3. I'm missing the cooking gene -- the other day I was worn out from boiling some ravioli.

  4. i think you've hit upon the Ina Garten question...'to ina or not to ina?'

    as a twentysomething who is a self-professed sartorial/style-obsessive, i try to strike a happy balance between my mm6 margiela skinny jeans and the heavenly, therapeutic process of making a 6-serving pot of mark bittman's coq au vin after a long day.

    in spite of my sartorial obsessions and love of all things totokaelo, rick owens and slim denim, though, i'd still like to think that in my middle age i'll be happily cooking up a storm of fleur-de-sels for my friends and gardening with abandon in my rambling country house, a la Ina Garten...all while rocking some chic slim jeans. but a part of me really envies Ina for giving herself so completely over to her passion for food.

    so...sometime between now and my fantasy future, i'm going to get on some pilates/yoga/spinning routine to balance things out. which hopefully will mean that i won't need to cut too much out of my life in order to fulfill my sartorial and culinary appetites.

  5. K, I hope you will continue to enjoy your food and your body just the way you are. You are just right.

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  7. you know, i'm not much into cooking, but i'm REALLY not much into going makes me feel sluggish, greasy and thirsty.

    so for me cooking is the lesser of two evils. in reality, i wish food just appeared whenever i felt peckish, but that technology hasn't been invented yet.

    i know what you mean about wanting to eat/control/and wanting to be thin, it's a battle i go through every day, but what seems to work is just indulging in things that are blatantly bad. like a bar of chocolate every day. eating that is just stupid and pointless. good, but pointless. when i reserve it for special occasions (pms??) then it's soooo much better.

  8. K.Line you are right, I don't think we have to deprive ourselves and I veer off track (almost at goal but not there yet) having been "bigger" before- I loathe the idea of being THAT ever again, not that women of size aren't beautiful, but I hated myself then, so I have learned to just have ONE, have on taste on the good stuff and load up on the healthy, that and only eating when I'm hungry, and drinking tea when I want to snack...

  9. Hmmm, I'd have to say that I'm currently in a fairly reasonable position - breastfeeding and pushing/carrying 11kgs of baby around all day mean that I have a few more calories to play with.

    That said, despite my love of cheese, wine and almond croissants, I am pretty nuts about my fruit and veg. And, er, nuts. If my jeans get too snug for comfort, I just try to eat more of the 'supposed to' foods, and less of the 'heart-attack-y' ones.

    And I second April's idea of drinking tea instead of snacking. Go tea!

  10. This is an interesting question and one I've struggled with for a long time. I love to cook, I love to bake, I love to eat, and I love clothes; these loves can be difficult to reconcile.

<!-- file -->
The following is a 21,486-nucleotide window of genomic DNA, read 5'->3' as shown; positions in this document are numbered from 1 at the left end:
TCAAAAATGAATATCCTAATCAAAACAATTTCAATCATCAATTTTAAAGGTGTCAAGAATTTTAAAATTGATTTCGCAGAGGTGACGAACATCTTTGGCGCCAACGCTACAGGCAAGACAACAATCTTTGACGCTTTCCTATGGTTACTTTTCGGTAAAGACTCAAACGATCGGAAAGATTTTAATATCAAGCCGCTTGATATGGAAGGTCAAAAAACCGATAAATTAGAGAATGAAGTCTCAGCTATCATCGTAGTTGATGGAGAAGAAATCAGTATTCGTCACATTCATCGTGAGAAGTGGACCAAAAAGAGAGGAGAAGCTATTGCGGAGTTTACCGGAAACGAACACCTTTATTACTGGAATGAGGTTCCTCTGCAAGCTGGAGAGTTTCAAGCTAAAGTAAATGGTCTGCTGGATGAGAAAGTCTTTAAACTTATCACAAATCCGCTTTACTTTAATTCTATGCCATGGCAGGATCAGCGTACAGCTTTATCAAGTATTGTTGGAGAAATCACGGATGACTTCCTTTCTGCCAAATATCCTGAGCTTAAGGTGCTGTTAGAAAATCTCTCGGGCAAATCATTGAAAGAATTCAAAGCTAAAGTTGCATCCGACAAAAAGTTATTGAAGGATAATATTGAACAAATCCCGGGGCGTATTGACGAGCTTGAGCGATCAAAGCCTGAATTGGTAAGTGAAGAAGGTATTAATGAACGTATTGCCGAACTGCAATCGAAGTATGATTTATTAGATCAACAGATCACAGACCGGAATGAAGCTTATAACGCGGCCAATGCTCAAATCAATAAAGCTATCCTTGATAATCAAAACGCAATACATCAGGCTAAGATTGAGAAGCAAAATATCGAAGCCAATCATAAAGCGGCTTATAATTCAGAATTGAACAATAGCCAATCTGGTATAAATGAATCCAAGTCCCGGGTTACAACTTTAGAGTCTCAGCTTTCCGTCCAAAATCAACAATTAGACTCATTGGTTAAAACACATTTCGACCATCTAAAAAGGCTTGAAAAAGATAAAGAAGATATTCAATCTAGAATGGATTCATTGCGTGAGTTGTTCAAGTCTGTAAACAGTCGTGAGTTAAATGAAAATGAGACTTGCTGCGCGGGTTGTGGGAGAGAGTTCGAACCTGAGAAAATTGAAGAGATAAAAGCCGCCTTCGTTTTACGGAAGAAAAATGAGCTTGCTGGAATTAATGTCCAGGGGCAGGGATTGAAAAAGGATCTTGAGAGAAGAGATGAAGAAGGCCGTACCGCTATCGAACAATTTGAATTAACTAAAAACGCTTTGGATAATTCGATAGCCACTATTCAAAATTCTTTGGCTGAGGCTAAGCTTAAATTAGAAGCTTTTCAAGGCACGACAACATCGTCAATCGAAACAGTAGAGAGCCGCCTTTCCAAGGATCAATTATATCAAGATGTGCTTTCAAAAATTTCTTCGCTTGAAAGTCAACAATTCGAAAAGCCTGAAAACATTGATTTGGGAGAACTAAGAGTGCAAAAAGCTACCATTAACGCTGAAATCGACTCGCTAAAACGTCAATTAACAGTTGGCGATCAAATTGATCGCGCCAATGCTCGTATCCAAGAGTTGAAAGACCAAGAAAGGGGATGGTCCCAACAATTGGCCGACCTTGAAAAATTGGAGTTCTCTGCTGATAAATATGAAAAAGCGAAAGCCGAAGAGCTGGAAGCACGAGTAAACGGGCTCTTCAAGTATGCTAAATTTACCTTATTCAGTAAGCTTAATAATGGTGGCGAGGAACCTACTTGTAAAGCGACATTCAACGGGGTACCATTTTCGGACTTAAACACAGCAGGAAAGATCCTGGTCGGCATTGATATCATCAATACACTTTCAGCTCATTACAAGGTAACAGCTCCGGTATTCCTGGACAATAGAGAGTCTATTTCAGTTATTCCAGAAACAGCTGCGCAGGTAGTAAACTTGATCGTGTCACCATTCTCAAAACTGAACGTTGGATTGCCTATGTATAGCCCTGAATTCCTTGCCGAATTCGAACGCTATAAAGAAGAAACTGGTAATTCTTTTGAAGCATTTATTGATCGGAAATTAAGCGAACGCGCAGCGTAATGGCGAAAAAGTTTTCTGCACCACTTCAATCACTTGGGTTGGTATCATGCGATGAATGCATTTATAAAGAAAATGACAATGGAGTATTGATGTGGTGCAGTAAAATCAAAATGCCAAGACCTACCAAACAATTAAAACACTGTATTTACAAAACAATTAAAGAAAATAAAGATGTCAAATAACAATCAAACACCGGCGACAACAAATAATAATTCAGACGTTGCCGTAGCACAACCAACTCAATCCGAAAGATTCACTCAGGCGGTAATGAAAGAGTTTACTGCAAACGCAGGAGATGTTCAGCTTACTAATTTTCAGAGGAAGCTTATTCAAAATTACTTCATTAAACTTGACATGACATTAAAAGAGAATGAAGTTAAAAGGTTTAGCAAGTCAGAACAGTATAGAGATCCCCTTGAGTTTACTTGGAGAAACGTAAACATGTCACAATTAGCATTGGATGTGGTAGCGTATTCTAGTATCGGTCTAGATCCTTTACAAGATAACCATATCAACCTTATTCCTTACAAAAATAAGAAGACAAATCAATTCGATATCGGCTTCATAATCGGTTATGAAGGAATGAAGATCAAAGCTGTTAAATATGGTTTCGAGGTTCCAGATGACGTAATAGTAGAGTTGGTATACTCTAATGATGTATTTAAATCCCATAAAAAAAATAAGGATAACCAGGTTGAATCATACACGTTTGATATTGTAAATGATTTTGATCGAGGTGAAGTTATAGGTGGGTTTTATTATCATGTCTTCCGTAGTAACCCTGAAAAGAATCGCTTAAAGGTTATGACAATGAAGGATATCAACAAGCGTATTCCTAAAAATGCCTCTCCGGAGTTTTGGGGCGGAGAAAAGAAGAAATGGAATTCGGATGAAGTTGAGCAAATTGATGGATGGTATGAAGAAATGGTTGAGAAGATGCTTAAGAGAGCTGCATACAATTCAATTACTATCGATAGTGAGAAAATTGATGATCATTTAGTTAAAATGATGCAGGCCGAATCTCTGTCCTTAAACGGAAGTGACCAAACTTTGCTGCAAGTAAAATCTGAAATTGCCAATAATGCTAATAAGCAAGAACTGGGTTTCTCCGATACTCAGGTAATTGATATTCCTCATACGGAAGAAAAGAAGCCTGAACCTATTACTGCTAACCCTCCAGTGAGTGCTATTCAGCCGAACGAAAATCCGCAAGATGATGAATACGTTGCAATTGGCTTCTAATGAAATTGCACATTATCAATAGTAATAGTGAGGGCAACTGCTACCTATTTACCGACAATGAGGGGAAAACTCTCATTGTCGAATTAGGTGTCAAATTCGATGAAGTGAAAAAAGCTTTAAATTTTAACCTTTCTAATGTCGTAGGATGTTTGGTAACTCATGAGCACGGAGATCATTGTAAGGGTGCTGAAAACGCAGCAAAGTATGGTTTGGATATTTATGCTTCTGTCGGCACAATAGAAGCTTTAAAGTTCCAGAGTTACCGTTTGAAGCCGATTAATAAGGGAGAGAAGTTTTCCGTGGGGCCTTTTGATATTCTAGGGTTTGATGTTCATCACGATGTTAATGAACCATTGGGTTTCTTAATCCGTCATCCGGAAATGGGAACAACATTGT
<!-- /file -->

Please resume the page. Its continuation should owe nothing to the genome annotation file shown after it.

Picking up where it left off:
I was fortunate that I was able to pretty easily maintain my slender self for a few years after my 40th birthday. That was before I blogged and you will have to take my word for it. After that age, hormones, stress and a lot of other stuff in my life helped lead me down the path of giving up and now I am finding my way back to a happy stasis. I don't kid myself that it will be the same body I had then; I think this is something we have to come to terms with. But I generally feel better when I eat more healthily.

    Portion control and writing it down seems important to me right now, but I am losing weight which needs losing. If I want to lose weight I have to watch calories although I do find I can get away with more calories if I sharply cut the carbs; I can also get away with more fat if I cut the carbs and still lose weight. So my choices by necessity become choices of balance and what I crave on a given day or week. I could have the beef bourgignon and the wine if I skipped the pie and ate mostly lean protein and veggies the rest of the day. I could have the pie if I skipped the beef bourgignon and wine. I think when I level out I will have more choice. But I think it is a choice.

    The nice thing about loving to cook is that often, after cooking it all, I have less desire to eat it all and a taste suffices.

  11. Wendy: That's why it's so good you live in NY where you can get excellent food everywhere!

    Miss Sophie: Love that comment. And it's nice to know that women of all ages are considering the dilemma (and not just me!). I wish you luck on your journey.

    E: Thank you. It's amazing how much thought goes into "just right" and then I second guess myself still...

    Jennine: Do you find PMS lasting 2 weeks these days? :-) (Somehow, I do...)

    April: It's all about one's own comfort level, yes. We might think someone looks great at a weight that really doesn't appeal to her.

    Iris: You have an excellent attitude and game plan! OK, I'm going to try the tea. Thing is, I only like the kind with caffeine and I really like to snack at night.

    Mardel: LOVE your comment. So well-considered. I know what you mean about making those choices. I don't love to have to make choices, but I do love that cooking provides the creative outlet that sometimes mitigates the urge to eat. I've created the beautiful objet de manger, so I don't need to eat it to experience it. I really wonder how I'm going to fare through the menopausal timeframe.